Augmenting real data with synthetic data: an application in assessing Radio-Isotope identification algorithms

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  • This article is a U.S. Government work and is in the public domain in the U.S.A.

Abstract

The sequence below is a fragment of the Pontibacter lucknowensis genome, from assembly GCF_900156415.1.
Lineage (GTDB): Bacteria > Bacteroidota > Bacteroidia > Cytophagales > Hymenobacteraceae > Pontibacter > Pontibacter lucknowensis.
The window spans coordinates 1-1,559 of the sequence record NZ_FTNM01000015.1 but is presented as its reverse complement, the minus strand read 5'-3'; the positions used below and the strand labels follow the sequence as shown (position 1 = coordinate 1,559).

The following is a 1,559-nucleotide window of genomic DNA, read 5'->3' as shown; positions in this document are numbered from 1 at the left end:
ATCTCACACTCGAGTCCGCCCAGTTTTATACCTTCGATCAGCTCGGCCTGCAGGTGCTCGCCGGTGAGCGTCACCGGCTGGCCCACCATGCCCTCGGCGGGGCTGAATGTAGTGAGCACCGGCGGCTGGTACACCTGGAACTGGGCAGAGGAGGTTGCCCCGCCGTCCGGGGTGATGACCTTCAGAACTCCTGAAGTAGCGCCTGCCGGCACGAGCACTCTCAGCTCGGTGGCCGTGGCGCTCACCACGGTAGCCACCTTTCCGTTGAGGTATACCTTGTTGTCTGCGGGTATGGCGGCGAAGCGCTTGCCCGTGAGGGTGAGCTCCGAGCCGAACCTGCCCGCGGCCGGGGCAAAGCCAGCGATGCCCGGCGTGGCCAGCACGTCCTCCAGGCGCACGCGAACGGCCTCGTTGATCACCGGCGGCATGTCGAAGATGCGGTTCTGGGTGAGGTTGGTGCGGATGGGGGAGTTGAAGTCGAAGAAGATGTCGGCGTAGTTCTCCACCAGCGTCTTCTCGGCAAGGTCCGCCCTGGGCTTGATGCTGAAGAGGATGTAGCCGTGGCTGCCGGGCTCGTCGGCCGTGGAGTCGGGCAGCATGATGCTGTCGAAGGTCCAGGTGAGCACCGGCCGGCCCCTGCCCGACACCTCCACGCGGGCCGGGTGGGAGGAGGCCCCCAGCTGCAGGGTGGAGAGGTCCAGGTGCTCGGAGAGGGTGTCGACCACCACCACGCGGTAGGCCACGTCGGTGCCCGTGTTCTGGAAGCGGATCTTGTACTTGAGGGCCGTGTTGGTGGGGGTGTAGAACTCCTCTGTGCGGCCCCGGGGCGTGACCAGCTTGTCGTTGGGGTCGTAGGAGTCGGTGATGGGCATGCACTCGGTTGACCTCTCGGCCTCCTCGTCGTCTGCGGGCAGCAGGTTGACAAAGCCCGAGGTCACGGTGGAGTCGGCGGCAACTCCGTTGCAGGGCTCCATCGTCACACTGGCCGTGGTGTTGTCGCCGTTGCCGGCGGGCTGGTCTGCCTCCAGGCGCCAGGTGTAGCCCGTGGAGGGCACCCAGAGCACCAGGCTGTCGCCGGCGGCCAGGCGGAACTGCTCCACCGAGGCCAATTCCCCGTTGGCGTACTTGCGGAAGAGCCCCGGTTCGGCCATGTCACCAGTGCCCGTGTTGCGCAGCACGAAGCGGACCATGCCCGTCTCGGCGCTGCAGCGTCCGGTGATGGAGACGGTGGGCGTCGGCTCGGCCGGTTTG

The performance of Radio-Isotope IDentification (RIID) algorithms using gamma spectroscopy is increasingly becoming important. For example, sensors at locations that screen for illicit nuclear material rely on isotope identification to resolve innocent nuisance alarms arising from naturally occurring radioactive material. Recent data collections for RIID testing consist of repeat measurements for each of several scenarios to test RIID algorithms. Efficient allocation of measurement resources requires an appropriate number of repeats for each scenario. To help allocate measurement resources in such data collections for RIID algorithm testing, we consider using only a few real repeats per scenario. In order to reduce uncertainty in the estimated RIID algorithm performance for each scenario, the potential merit of augmenting these real repeats with realistic synthetic repeats is also considered. Our results suggest that for the scenarios and algorithms considered, approximately 10 real repeats augmented with simulated repeats will result in an estimate having comparable uncertainty to the estimate based on using 60 real repeats. Published in 2009 by John Wiley & Sons, Ltd.

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